March 22, a Sunday, was one of the first truly nice spring days in Bulgaria, with many people tempted to go outside and enjoy it in the company of friends. But the country had declared a state of emergency nine days earlier and instituted strict social distancing measures as a result of the COVID-19 outbreak, especially for seasonal workers returning from West European countries.
There were many returnees among the residents of Fakulteta and Filipovtsi, Sofia’s largest Roma neighborhoods. That Sunday, however, the vast majority observed the state-mandated measures and stayed at home. Health workers from the Health & Social Development Foundation (HESED) learned about a couple from Fakulteta who had quarantined themselves as soon as they returned from Italy on March 13 and had not yet seen their children or parents; the nice weather didn’t make them go out either. A Roma family paused repairs on their roof so as not to endanger the relatives who had been coming to help them.
In tight-knit communities where seeing parents, siblings, and cousins daily is the norm, a few days into the state of emergency, many people were abstaining from contact with family members, especially with older relatives. Weddings and baptisms that had been planned months in advance were canceled. At food pickup stations, people lined up to receive their food packages wearing masks and keeping the recommended six-foot distance. People kept to the vicinity of their houses and avoided large gatherings, by and large.
There are abundant examples of people doing the responsible thing, and the fact that the few small local outbreaks in Sofia’s two most densely populated neighborhoods were quickly contained and relatively few new cases are registered is largely thanks to the work of organizations like HESED. The foundation’s centers are based in the communities, and its staff and volunteers have actively disseminated information in the neighborhoods, alongside health mediators, since the very beginning of the crisis. They emphasize helping people understand the threat they are facing and the importance of responsible behavior on everyone’s part for curbing the contagion.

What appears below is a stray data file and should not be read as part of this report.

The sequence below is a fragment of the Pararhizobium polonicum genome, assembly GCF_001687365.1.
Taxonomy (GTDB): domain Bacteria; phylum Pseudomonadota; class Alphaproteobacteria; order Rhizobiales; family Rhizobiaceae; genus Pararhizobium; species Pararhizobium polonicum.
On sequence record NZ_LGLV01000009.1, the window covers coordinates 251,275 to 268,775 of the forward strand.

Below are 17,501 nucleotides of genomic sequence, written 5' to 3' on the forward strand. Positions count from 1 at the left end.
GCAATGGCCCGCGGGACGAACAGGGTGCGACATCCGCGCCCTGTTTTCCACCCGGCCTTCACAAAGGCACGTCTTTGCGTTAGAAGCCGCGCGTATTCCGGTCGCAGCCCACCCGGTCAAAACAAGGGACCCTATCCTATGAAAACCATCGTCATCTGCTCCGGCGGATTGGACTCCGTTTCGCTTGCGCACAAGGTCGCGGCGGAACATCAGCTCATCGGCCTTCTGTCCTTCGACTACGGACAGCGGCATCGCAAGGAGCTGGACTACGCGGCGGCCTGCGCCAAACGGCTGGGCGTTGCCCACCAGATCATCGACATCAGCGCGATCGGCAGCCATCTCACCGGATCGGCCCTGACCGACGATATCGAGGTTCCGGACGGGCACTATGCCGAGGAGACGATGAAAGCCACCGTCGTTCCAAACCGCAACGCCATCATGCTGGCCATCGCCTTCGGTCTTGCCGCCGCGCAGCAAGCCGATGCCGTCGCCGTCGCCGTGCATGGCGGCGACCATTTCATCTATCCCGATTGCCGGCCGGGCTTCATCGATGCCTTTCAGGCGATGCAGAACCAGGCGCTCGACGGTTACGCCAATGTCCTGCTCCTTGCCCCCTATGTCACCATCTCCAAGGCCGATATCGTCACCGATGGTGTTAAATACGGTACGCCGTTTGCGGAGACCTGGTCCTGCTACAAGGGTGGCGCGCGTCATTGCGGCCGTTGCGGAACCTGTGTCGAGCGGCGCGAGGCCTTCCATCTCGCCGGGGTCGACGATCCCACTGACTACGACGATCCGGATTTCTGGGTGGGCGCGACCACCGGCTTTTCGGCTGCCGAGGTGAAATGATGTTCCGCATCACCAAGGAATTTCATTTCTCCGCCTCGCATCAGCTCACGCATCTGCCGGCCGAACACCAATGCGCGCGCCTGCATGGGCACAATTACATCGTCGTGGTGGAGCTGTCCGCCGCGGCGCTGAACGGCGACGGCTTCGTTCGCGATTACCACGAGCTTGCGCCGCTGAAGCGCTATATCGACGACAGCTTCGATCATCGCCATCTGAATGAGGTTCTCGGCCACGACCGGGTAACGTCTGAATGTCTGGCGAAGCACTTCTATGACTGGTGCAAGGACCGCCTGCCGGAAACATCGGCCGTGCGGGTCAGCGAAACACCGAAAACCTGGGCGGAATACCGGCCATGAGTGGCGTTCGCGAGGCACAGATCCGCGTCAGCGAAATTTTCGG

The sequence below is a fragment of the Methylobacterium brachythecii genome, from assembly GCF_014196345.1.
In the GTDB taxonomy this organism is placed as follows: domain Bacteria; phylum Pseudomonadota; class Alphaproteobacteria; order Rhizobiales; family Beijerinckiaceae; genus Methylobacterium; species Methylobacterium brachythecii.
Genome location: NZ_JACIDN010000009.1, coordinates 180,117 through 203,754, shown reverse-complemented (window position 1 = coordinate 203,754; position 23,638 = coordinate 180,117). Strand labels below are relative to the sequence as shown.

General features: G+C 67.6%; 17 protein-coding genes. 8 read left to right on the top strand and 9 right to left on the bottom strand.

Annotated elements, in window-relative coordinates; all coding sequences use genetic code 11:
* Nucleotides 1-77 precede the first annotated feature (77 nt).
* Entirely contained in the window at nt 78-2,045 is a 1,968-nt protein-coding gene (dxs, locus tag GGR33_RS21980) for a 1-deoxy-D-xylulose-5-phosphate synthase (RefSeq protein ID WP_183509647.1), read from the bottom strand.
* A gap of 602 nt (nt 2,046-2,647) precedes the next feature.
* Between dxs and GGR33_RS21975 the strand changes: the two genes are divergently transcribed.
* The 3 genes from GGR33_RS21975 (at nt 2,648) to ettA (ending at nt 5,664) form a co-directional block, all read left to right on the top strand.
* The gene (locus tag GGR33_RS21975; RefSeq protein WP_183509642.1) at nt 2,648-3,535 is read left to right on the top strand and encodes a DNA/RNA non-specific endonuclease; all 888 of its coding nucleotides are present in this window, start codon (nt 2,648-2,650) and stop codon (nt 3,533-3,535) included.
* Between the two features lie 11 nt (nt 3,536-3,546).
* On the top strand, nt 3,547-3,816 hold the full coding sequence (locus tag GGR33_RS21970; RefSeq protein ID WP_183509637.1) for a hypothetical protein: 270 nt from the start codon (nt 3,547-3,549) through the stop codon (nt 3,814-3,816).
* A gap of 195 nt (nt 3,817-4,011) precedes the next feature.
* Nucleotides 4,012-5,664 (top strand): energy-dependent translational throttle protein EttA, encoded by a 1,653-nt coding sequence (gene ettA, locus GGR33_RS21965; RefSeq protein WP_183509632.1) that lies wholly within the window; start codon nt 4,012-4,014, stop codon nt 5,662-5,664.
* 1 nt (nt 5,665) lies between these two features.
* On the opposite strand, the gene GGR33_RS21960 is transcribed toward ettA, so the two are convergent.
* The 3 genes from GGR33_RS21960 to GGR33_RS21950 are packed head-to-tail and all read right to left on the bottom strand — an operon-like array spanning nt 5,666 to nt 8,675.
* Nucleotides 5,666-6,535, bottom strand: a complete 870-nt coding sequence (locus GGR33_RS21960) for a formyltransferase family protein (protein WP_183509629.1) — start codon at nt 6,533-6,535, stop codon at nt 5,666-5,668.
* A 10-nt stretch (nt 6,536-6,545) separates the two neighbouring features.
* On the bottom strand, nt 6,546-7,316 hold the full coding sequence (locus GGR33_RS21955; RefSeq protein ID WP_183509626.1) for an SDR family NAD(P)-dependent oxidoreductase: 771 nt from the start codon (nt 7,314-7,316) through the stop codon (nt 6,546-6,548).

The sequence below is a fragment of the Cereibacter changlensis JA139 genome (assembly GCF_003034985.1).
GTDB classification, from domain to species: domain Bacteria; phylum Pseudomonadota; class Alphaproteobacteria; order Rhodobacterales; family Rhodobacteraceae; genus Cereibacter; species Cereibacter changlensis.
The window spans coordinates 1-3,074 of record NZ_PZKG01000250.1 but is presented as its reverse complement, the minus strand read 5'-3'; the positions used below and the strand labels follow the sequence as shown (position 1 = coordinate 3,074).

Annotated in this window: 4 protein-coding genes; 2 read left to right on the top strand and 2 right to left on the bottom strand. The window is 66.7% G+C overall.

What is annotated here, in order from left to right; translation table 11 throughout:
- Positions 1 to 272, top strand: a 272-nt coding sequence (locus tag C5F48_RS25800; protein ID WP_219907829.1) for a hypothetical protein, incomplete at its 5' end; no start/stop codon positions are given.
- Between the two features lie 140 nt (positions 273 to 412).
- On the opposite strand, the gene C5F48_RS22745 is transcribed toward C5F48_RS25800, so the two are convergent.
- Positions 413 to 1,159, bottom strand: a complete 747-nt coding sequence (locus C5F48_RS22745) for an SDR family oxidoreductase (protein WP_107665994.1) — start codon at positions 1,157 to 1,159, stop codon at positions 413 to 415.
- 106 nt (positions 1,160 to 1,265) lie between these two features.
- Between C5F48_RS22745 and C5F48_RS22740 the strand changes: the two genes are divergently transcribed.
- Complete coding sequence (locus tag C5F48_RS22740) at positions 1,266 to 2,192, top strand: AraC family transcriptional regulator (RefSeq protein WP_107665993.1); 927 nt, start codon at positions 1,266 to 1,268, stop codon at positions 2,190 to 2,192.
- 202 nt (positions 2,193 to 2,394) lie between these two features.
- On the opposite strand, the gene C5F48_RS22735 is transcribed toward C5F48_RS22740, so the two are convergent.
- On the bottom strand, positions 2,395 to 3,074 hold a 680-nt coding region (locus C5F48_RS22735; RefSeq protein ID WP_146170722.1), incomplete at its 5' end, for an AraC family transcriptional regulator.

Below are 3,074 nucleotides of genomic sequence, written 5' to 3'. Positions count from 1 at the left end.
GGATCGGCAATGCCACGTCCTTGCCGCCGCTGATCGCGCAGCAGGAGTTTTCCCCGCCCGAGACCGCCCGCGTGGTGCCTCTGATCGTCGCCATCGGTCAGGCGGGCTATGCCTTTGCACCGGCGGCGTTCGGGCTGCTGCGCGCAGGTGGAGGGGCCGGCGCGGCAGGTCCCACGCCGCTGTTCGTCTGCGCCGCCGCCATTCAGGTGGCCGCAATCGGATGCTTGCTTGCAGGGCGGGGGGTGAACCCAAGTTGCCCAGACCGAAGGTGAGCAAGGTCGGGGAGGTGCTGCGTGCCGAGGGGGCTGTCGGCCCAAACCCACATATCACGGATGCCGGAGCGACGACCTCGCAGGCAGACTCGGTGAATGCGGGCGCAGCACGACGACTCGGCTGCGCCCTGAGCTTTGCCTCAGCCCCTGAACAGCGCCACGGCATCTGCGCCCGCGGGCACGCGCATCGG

A health and education–focused NGO, HESED quickly adapted its work to meet needs laid bare by the crisis. From day one, they distributed information leaflets and used social apps like Viber to communicate social distancing measures to neighborhood residents. HESED staff and volunteers from the community walked the neighborhoods to talk to people directly as well. They worked with influential community members, who explained why measures had to be observed and ensured compliance. To reach as many people as possible and engage the young in particular, HESED staff encouraged residents to share videos of themselves observing the quarantine.
The relationships and trust built over the years paid off: people listened, complied with distancing measures, and shared information about their contacts with the authorities.
“People from the Roma community really made an effort to comply, even though the economic consequences are the worst for them. The situation is critical for a large number of families. They deserve recognition and respect,” says Dr. Elena Kabakchieva, HESED cofounder and chairwoman.
Half of the nearly 60,000 residents of Fakulteta and Filipovtsi live below the poverty line. Today, the percentage of families in dire need is even higher, Dr. Kabakchieva says, because many people lost their jobs in construction, the cleaning industry, and retail as a result of the coronavirus outbreak.
“We have to do what we can to help them survive in this situation and continue to comply with the measures that will protect us all,” Dr. Kabakchieva says.
Through their knowledge of Fakulteta and Filipovtsi and their residents, the HESED team quickly compiled a list of the neediest families. They also began soliciting donations and turned their daytime centers into food collection points. Support from the StandingTogether initiative of the America for Bulgaria Foundation and US Embassy in Bulgaria allowed them to provide food and sanitary supplies to 125 families without income for a month. With the help of Sofia Municipality, the Communitas and Tulip Foundations, the Bulgarian Food Bank, the French Institute, the Bulgarian Red Cross, and individual donations such as the students and parents from the Triaditsa neighborhood of Sofia, they reach nearly 1,000 families in the two neighborhoods.
“This is the power of NGOs—to be flexible and to respond to situations quickly,” Dr. Kabakchieva says.
The lines in front of HESED’s centers in Fakulteta and Filipovtsi aren’t just for food, though. Parents line up to receive the materials and learning aids team members prepare so that children and teenagers can keep up with distance learning. Those who have access to electronic devices receive help online, but the vast majority rely on paper resources.
Every day, HESED team members receive photos from proud parents showing their children doing homework with the help of the mother or father. “This was a great surprise and the best proof that we have succeeded in building parents’ capacity to encourage and work with their children. We have all kinds of families, not just educated ones, but education has become an important value for them,” Dr. Kabakchieva says.
HESED’s programs emphasize early learning and self-care as a key to a fulfilling, productive life. In its work, the organization strives for effectiveness and sustainability through family and community involvement. As the HESED website notes, “The first few years of life are the most important ones. This is why we help children and parents in Roma communities build fundamental life skills together. If we begin early, we’ll reach far.”